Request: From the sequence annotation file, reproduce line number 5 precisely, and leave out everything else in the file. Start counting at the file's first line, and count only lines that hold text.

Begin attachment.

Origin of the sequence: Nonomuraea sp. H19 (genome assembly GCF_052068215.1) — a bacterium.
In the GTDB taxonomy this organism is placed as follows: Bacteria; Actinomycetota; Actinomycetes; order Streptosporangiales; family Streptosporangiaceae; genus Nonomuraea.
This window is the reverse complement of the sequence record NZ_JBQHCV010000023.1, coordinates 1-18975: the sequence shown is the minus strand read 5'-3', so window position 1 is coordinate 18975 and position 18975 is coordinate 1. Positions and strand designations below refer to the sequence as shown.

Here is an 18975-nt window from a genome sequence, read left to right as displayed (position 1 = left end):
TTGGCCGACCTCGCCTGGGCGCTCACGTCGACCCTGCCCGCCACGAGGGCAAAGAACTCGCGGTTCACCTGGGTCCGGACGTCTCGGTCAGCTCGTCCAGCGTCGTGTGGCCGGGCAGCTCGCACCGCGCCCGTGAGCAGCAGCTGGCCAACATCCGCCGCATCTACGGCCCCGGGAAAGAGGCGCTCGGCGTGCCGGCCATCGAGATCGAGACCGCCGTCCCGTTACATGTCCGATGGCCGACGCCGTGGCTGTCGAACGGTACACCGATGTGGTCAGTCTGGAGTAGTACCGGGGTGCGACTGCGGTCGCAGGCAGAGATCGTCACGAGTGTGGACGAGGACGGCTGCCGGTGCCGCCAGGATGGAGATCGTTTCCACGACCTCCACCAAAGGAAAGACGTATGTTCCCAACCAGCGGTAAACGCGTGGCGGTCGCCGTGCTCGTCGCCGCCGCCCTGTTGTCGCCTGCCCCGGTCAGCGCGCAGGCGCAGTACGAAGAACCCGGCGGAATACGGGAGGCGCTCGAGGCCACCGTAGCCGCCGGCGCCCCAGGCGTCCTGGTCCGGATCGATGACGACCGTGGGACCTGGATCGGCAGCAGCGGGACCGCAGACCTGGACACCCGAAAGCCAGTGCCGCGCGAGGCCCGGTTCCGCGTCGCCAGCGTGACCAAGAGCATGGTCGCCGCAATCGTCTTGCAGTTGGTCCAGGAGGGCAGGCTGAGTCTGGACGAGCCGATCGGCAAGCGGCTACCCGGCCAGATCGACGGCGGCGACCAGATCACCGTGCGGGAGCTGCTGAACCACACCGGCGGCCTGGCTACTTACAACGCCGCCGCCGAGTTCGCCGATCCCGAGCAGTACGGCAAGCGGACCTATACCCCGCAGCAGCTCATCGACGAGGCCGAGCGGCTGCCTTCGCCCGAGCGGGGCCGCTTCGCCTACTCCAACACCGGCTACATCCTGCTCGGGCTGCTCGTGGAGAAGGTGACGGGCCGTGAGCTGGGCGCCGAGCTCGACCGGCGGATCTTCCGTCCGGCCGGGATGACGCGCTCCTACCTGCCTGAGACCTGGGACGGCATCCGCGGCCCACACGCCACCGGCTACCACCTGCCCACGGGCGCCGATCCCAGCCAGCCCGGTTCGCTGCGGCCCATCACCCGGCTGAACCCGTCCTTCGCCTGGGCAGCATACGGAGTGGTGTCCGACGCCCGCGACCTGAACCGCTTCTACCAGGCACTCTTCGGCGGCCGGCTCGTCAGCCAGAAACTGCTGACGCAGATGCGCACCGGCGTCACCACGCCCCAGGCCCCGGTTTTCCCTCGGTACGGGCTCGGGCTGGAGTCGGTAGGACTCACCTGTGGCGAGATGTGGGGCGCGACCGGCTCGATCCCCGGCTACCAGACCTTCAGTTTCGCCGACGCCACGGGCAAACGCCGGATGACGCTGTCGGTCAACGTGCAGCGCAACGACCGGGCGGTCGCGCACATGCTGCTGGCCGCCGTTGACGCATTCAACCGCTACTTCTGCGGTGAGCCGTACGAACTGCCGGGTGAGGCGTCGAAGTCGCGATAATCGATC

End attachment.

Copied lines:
TTGGCCGACCTCGCCTGGGCGCTCACGTCGACCCTGCCCGCCACGAGGGCAAAGAACTCGCGGTTCACCTGGGTCCGGACGTCTCGGTCAGCTCGTCCAGCGTCGTGTGGCCGGGCAGCTCGCACCGCGCCCGTGAGCAGCAGCTGGCCAACATCCGCCGCATCTACGGCCCCGGGAAAGAGGCGCTCGGCGTGCCGGCCATCGAGATCGAGACCGCCGTCCCGTTACATGTCCGATGGCCGACGCCGTGGCTGTCGAACGGTACACCGATGTGGTCAGTCTGGAGTAGTACCGGGGTGCGACTGCGGTCGCAGGCAGAGATCGTCACGAGTGTGGACGAGGACGGCTGCCGGTGCCGCCAGGATGGAGATCGTTTCCACGACCTCCACCAAAGGAAAGACGTATGTTCCCAACCAGCGGTAAACGCGTGGCGGTCGCCGTGCTCGTCGCCGCCGCCCTGTTGTCGCCTGCCCCGGTCAGCGCGCAGGCGCAGTACGAAGAACCCGGCGGAATACGGGAGGCGCTCGAGGCCACCGTAGCCGCCGGCGCCCCAGGCGTCCTGGTCCGGATCGATGACGACCGTGGGACCTGGATCGGCAGCAGCGGGACCGCAGACCTGGACACCCGAAAGCCAGTGCCGCGCGAGGCCCGGTTCCGCGTCGCCAGCGTGACCAAGAGCATGGTCGCCGCAATCGTCTTGCAGTTGGTCCAGGAGGGCAGGCTGAGTCTGGACGAGCCGATCGGCAAGCGGCTACCCGGCCAGATCGACGGCGGCGACCAGATCACCGTGCGGGAGCTGCTGAACCACACCGGCGGCCTGGCTACTTACAACGCCGCCGCCGAGTTCGCCGATCCCGAGCAGTACGGCAAGCGGACCTATACCCCGCAGCAGCTCATCGACGAGGCCGAGCGGCTGCCTTCGCCCGAGCGGGGCCGCTTCGCCTACTCCAACACCGGCTACATCCTGCTCGGGCTGCTCGTGGAGAAGGTGACGGGCCGTGAGCTGGGCGCCGAGCTCGACCGGCGGATCTTCCGTCCGGCCGGGATGACGCGCTCCTACCTGCCTGAGACCTGGGACGGCATCCGCGGCCCACACGCCACCGGCTACCACCTGCCCACGGGCGCCGATCCCAGCCAGCCCGGTTCGCTGCGGCCCATCACCCGGCTGAACCCGTCCTTCGCCTGGGCAGCATACGGAGTGGTGTCCGACGCCCGCGACCTGAACCGCTTCTACCAGGCACTCTTCGGCGGCCGGCTCGTCAGCCAGAAACTGCTGACGCAGATGCGCACCGGCGTCACCACGCCCCAGGCCCCGGTTTTCCCTCGGTACGGGCTCGGGCTGGAGTCGGTAGGACTCACCTGTGGCGAGATGTGGGGCGCGACCGGCTCGATCCCCGGCTACCAGACCTTCAGTTTCGCCGACGCCACGGGCAAACGCCGGATGACGCTGTCGGTCAACGTGCAGCGCAACGACCGGGCGGTCGCGCACATGCTGCTGGCCGCCGTTGACGCATTCAACCGCTACTTCTGCGGTGAGCCGTACGAACTGCCGGGTGAGGCGTCGAAGTCGCGATAATCGATC